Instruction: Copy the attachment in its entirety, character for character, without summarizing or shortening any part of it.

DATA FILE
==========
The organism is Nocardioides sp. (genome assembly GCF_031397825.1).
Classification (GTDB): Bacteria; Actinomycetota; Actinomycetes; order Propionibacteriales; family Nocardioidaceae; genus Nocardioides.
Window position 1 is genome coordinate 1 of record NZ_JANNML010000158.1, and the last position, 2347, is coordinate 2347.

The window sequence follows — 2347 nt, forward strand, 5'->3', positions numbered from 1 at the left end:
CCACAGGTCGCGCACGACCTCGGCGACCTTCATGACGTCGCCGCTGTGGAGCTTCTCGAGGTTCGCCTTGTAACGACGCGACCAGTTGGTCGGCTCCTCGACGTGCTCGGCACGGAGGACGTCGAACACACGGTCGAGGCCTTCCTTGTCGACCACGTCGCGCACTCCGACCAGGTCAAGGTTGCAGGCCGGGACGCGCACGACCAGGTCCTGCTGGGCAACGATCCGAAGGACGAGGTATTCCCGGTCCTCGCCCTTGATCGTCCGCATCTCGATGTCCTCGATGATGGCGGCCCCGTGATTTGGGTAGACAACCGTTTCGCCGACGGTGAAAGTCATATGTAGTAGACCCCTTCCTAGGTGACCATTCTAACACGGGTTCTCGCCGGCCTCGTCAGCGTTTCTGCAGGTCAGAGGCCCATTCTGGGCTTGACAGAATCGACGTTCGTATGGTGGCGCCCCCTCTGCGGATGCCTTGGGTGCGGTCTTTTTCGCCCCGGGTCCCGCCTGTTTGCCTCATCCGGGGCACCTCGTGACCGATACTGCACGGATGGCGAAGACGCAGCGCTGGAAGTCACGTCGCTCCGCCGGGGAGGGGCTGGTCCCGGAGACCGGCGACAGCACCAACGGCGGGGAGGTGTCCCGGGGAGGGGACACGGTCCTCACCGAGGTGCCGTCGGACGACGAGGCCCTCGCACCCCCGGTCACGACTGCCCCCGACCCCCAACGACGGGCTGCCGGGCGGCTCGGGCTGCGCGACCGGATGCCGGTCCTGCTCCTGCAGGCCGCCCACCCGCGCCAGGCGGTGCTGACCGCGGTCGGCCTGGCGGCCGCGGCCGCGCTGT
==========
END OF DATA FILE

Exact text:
The organism is Nocardioides sp. (genome assembly GCF_031397825.1).
Classification (GTDB): Bacteria; Actinomycetota; Actinomycetes; order Propionibacteriales; family Nocardioidaceae; genus Nocardioides.
Window position 1 is genome coordinate 1 of record NZ_JANNML010000158.1, and the last position, 2347, is coordinate 2347.

The window sequence follows — 2347 nt, forward strand, 5'->3', positions numbered from 1 at the left end:
CCACAGGTCGCGCACGACCTCGGCGACCTTCATGACGTCGCCGCTGTGGAGCTTCTCGAGGTTCGCCTTGTAACGACGCGACCAGTTGGTCGGCTCCTCGACGTGCTCGGCACGGAGGACGTCGAACACACGGTCGAGGCCTTCCTTGTCGACCACGTCGCGCACTCCGACCAGGTCAAGGTTGCAGGCCGGGACGCGCACGACCAGGTCCTGCTGGGCAACGATCCGAAGGACGAGGTATTCCCGGTCCTCGCCCTTGATCGTCCGCATCTCGATGTCCTCGATGATGGCGGCCCCGTGATTTGGGTAGACAACCGTTTCGCCGACGGTGAAAGTCATATGTAGTAGACCCCTTCCTAGGTGACCATTCTAACACGGGTTCTCGCCGGCCTCGTCAGCGTTTCTGCAGGTCAGAGGCCCATTCTGGGCTTGACAGAATCGACGTTCGTATGGTGGCGCCCCCTCTGCGGATGCCTTGGGTGCGGTCTTTTTCGCCCCGGGTCCCGCCTGTTTGCCTCATCCGGGGCACCTCGTGACCGATACTGCACGGATGGCGAAGACGCAGCGCTGGAAGTCACGTCGCTCCGCCGGGGAGGGGCTGGTCCCGGAGACCGGCGACAGCACCAACGGCGGGGAGGTGTCCCGGGGAGGGGACACGGTCCTCACCGAGGTGCCGTCGGACGACGAGGCCCTCGCACCCCCGGTCACGACTGCCCCCGACCCCCAACGACGGGCTGCCGGGCGGCTCGGGCTGCGCGACCGGATGCCGGTCCTGCTCCTGCAGGCCGCCCACCCGCGCCAGGCGGTGCTGACCGCGGTCGGCCTGGCGGCCGCGGCCGCGCTGT